White paper

How Legal Teams Use Self-Directed Software to Collect Admissible Online Evidence

By leveraging a legal-grade software, legal professionals can collect online evidence in-house while remaining compliant with Federal Rules of Evidence.

Last Updated March 2024

Per the Federal Rules of Evidence 901 (FRE 901), online evidence requires authentication for admissibility in court. Authentication involves crucial capture details like time, browser, hash values, and metadata. Attorneys often had to provide their own affidavits or testify in court in the past, yet courts still excluded evidence due to inadequate certifications or affidavits. Consequently, law firms faced challenges authenticating web content, either through complex in-house processes or outsourcing leading to slow turnaround times and even missed evidence.

This white paper walks through:

Authentication under Federal Rules of Evidence 901 and 902

FRE 901 requires a proponent to present evidence sufficient to support a finding that the item is what the proponent claims it is. This can often involve technical details that prove the digital evidence has not been tampered with. FRE 902, on the other hand, lists specific items considered self-authenticating, requiring no extrinsic evidence of authenticity in order to be admitted. However, online evidence often requires a more nuanced approach to authentication, given its easily alterable nature.

Risks and Challenges with Authentication

One of the significant challenges in authenticating online evidence is the ease with which digital content can be manipulated or altered. Without proper capture and preservation techniques, the authenticity of web content can be difficult to prove. Attorneys have traditionally relied on affidavits or their own testimony to authenticate evidence, but courts have sometimes excluded such evidence due to inadequate certifications or affidavits, highlighting the challenges law firms face in meeting the stringent requirements of FRE 901 and 902.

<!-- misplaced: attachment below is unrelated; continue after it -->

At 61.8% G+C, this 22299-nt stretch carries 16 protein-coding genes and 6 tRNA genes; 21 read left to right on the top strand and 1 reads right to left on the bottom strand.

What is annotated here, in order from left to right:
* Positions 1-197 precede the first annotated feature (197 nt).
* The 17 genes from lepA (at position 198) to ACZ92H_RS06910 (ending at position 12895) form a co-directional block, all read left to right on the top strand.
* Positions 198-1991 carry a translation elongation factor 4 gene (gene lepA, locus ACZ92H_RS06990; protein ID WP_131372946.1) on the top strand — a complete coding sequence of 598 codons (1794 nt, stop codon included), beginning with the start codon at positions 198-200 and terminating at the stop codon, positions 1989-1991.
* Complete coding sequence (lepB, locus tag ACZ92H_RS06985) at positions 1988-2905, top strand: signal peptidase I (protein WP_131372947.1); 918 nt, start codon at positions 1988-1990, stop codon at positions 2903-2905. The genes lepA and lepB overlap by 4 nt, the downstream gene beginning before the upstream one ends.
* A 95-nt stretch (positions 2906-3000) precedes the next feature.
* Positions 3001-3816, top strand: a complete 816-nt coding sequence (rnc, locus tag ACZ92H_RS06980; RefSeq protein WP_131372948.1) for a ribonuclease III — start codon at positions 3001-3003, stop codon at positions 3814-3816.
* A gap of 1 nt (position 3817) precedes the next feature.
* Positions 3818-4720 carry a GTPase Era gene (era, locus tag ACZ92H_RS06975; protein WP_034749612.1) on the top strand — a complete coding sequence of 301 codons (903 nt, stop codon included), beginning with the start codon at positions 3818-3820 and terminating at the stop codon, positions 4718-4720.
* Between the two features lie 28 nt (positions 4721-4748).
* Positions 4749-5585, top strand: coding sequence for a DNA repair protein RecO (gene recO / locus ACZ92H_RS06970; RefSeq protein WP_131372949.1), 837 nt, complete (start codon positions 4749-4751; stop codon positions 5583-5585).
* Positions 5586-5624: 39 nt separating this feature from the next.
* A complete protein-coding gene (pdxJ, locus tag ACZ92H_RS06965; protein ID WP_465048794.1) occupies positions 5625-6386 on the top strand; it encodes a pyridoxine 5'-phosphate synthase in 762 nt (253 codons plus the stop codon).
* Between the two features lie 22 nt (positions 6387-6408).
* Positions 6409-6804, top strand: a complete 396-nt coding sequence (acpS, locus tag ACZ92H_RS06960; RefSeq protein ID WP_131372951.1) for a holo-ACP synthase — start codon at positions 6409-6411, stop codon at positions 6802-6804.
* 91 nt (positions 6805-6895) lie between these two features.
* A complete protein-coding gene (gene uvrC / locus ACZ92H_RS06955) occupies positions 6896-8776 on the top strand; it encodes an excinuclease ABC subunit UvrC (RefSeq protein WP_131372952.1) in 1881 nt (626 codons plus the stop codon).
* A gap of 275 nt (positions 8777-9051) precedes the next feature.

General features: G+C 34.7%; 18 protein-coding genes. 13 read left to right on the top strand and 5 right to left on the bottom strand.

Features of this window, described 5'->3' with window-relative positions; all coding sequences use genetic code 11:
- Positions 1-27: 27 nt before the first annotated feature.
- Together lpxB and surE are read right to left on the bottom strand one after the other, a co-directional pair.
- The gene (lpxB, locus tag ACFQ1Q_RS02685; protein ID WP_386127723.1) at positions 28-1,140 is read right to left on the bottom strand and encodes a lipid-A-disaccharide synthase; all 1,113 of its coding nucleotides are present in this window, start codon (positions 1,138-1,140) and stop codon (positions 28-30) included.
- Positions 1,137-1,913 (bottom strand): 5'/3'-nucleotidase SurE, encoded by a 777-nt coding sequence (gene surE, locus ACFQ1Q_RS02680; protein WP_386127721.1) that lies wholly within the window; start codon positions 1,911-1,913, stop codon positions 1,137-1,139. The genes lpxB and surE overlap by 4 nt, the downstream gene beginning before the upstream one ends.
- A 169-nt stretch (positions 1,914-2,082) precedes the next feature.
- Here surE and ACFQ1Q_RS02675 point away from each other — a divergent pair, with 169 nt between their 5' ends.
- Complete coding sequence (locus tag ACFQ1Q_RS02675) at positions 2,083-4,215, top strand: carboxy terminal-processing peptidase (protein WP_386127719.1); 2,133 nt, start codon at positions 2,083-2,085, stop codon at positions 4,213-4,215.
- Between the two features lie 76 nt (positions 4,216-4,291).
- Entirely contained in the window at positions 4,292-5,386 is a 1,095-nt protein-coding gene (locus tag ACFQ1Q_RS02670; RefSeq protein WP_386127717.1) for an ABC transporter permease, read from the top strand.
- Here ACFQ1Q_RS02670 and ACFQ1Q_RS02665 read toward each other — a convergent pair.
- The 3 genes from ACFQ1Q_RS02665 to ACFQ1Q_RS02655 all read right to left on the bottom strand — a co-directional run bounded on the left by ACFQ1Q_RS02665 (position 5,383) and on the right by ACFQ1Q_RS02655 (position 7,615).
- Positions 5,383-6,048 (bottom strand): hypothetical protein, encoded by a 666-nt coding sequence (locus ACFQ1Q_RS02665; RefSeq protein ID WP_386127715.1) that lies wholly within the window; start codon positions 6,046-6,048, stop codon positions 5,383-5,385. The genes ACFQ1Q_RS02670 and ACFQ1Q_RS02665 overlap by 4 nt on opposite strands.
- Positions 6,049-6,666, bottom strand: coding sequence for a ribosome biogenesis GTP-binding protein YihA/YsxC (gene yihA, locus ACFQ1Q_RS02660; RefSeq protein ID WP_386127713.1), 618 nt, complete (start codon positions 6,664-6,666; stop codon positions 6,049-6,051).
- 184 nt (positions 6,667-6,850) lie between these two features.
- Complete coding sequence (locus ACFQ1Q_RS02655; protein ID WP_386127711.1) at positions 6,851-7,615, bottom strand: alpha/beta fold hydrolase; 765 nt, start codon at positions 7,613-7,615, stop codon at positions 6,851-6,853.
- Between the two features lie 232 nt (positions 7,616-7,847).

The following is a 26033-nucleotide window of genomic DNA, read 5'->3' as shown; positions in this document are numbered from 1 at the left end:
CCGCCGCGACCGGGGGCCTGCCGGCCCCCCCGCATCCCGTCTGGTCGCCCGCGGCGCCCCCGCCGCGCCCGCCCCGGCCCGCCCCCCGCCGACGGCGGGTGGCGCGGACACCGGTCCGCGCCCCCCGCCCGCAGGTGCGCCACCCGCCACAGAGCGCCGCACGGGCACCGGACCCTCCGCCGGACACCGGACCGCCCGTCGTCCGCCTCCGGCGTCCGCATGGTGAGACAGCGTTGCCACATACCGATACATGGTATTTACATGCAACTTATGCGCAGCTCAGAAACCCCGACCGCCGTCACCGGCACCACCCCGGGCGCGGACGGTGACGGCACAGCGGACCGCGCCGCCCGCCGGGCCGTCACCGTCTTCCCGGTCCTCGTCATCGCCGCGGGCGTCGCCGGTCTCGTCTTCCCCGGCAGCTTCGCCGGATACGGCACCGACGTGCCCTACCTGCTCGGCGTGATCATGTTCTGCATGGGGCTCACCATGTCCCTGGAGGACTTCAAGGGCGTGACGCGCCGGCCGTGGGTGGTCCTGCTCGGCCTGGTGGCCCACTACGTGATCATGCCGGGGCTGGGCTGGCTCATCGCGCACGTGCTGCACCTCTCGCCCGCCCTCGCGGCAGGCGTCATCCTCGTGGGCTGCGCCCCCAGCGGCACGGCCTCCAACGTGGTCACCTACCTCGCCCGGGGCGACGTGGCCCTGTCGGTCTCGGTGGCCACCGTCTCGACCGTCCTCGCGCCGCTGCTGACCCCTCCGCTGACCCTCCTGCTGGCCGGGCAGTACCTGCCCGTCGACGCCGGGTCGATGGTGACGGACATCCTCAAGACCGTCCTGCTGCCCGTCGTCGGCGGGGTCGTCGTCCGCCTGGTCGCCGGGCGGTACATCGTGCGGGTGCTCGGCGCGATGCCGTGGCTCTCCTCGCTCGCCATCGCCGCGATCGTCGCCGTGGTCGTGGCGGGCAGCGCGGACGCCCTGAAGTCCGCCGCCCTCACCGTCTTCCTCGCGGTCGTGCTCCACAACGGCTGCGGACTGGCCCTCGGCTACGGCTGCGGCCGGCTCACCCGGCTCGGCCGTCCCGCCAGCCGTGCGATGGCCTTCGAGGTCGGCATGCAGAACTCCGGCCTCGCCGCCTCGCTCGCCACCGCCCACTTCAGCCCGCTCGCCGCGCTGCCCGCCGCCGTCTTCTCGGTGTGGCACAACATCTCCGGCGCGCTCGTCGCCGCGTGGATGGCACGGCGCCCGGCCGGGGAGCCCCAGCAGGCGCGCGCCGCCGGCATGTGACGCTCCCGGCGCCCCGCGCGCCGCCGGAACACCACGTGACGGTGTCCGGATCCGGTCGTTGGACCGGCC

Relevant Court Opinions

Various court opinions have demonstrated the importance of meeting the authentication standards set forth by the FRE. These opinions often highlight the need for detailed capture information and the risks associated with failing to adequately authenticate online evidence. By analyzing relevant court opinions, legal professionals can gain insights into best practices and common pitfalls in authenticating digital evidence.

In-house versus Outsourced Collections

Faced with the complexities of authenticating online evidence, law firms have the option to handle the process in-house or outsource it to specialized vendors. An in-house, self-authenticating solution such as Page Vault Browser, offers more direct control over the process and can decrease time to collect evidence.

This white paper aims to guide legal professionals through the intricate process of authenticating online evidence in compliance with the Federal Rules of Evidence. By understanding the challenges, risks, and best practices associated with authentication, law firms can better navigate the complexities of digital evidence and enhance their litigation strategies.

Last updated October 2023. 


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